But if you aren’t required by state law to offer double time compensation but choose to do so, a double time policy can help streamline the process and make sure you and your team are on the same page. 

Before you start putting your policy in place, confirm that your current overtime policy is FLSA compliant. Next, spend some time doing market research to learn about any industry standards that exist for double time. It’s always helpful to know what your peers are doing for their employees—it can help keep you competitive as an employer.

Decide when you’ll offer double time pay to your employees. Again, double time pay isn’t required, so this is entirely up to your discretion. Ask yourself the following questions to start to form your policy:

  • Will you offer double time for working on holidays?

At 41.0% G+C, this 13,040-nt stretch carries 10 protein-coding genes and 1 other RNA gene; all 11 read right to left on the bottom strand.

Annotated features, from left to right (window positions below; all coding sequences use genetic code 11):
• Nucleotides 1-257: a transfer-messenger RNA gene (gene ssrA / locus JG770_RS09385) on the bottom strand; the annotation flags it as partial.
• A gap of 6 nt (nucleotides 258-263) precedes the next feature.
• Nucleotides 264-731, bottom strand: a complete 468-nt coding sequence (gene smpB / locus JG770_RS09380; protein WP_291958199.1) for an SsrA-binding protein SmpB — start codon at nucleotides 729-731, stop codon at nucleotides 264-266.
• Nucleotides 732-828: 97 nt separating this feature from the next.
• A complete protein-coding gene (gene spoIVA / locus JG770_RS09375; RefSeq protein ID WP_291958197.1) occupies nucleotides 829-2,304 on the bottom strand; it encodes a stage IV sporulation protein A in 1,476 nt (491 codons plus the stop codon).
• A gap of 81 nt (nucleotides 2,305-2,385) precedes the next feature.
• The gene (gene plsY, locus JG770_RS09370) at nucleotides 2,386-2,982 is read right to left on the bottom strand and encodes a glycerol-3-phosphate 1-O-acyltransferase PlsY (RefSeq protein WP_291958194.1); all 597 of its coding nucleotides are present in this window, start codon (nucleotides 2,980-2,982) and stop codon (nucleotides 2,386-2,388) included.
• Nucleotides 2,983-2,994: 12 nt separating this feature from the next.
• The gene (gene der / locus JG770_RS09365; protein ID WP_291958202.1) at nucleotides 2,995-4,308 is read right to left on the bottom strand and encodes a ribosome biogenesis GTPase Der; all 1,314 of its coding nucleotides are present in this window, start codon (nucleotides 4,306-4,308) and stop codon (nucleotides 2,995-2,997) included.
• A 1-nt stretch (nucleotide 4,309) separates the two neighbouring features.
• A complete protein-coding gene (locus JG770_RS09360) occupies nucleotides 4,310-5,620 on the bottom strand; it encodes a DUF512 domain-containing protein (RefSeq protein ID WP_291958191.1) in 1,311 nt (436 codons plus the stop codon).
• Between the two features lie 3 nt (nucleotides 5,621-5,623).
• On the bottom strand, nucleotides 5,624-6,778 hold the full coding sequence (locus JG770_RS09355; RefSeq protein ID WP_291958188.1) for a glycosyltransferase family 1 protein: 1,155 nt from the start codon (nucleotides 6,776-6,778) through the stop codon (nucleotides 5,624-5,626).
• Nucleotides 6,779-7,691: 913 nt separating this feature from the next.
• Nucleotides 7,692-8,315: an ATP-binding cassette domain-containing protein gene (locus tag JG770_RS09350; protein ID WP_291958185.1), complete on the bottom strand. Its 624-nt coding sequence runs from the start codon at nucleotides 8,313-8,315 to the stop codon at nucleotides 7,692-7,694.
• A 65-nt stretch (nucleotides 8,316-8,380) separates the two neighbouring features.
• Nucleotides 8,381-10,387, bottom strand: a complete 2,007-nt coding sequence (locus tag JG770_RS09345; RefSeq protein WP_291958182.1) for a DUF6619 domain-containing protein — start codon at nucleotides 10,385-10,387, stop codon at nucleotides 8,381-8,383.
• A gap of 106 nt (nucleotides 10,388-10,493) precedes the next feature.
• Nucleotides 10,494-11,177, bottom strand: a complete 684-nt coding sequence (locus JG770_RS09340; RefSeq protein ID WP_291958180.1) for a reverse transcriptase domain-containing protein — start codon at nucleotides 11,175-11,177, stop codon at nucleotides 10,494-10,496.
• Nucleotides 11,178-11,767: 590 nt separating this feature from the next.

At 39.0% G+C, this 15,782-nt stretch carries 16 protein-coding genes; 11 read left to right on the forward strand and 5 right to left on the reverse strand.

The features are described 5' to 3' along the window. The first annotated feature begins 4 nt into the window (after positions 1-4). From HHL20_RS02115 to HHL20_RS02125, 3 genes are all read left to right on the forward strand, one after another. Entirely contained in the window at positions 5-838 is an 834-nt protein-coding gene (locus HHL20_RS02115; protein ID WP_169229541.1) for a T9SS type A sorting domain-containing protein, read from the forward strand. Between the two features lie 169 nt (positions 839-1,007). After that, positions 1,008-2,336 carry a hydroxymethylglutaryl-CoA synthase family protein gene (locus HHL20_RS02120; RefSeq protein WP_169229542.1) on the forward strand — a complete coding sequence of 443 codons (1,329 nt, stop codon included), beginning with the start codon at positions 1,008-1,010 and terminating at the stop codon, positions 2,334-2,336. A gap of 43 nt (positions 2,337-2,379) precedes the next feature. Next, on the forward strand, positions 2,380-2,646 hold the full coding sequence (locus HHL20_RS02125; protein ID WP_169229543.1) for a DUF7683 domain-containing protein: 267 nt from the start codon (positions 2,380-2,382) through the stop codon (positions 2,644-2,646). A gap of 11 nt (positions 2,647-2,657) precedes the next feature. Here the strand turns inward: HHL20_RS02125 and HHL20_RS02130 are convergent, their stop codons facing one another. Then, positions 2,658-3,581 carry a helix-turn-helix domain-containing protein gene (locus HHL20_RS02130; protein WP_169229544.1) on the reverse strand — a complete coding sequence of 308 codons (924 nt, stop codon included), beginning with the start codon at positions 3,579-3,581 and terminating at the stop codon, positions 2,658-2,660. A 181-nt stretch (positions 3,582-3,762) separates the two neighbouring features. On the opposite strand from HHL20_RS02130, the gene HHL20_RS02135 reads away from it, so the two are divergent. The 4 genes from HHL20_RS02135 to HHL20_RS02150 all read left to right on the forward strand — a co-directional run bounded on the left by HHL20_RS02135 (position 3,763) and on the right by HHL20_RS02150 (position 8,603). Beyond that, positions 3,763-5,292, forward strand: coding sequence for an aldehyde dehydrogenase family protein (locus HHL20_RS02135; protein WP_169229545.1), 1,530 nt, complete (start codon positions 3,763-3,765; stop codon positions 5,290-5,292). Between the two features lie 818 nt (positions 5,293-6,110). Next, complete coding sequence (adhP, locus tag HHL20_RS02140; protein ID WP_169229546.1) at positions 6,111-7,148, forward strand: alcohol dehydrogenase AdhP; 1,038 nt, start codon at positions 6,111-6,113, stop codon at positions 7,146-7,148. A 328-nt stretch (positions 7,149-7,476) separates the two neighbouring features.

• Will you offer double time for irregular, split, or undesirable shifts?
  • What are the “undesirable” shifts that will earn double time pay?
  • Will you offer double time pay after a certain number of hours worked daily?
  • Will you offer double-time pay after a certain number of hours worked overtime?

Once you’ve answered these questions, you’ll have a clear understanding of how your double pay policy will work. The final step is writing down your double-time pay policy and sharing it with your employees. Add it to your employee handbook so all current and future employees can access the policy easily and quickly.

How to calculate double time for payroll

Calculating double time is a straightforward process made up of several key steps. If you follow these simple steps, you can figure out your employees’ double time pay rates and make sure you’re fairly compensating your employees for any eligible hours worked. 

Step 1: Determine when double time applies for each employee